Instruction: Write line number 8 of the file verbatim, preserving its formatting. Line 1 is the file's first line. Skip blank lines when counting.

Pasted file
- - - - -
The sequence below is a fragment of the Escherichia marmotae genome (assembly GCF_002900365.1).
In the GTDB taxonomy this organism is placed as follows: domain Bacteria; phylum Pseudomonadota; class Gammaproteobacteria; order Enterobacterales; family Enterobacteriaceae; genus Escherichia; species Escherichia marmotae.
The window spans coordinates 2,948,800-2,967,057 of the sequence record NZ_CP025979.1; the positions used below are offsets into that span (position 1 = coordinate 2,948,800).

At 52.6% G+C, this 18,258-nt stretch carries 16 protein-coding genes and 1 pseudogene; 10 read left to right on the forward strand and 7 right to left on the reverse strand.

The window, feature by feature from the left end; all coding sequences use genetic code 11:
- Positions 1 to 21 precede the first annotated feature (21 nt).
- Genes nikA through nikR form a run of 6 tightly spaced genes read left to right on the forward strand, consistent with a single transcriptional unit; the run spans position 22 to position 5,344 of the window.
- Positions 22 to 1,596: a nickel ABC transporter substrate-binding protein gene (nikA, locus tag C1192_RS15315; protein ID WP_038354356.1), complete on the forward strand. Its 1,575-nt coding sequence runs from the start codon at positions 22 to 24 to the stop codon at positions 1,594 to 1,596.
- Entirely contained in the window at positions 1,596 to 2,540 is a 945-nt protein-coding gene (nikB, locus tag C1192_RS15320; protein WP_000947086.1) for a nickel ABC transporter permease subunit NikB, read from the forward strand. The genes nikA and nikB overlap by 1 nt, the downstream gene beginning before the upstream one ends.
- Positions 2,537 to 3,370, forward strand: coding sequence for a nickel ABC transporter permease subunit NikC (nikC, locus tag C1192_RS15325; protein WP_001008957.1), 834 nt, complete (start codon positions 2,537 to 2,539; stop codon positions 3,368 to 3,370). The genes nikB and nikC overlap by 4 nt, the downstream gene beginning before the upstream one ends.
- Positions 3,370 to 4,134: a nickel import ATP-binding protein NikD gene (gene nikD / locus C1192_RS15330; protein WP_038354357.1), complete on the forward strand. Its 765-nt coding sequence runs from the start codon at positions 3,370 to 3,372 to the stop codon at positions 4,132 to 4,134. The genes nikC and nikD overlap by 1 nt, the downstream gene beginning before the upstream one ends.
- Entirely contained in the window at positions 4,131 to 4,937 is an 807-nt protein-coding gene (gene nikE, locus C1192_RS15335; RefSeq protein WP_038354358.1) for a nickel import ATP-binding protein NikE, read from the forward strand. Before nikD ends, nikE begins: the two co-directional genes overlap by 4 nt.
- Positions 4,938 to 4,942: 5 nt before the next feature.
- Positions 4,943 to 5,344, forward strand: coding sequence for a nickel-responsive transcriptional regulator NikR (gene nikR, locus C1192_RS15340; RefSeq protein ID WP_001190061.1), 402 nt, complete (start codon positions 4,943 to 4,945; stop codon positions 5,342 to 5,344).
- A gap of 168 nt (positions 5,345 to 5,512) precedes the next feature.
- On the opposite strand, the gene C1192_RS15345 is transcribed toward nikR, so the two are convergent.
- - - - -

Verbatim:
- Positions 22 to 1,596: a nickel ABC transporter substrate-binding protein gene (nikA, locus tag C1192_RS15315; protein ID WP_038354356.1), complete on the forward strand. Its 1,575-nt coding sequence runs from the start codon at positions 22 to 24 to the stop codon at positions 1,594 to 1,596.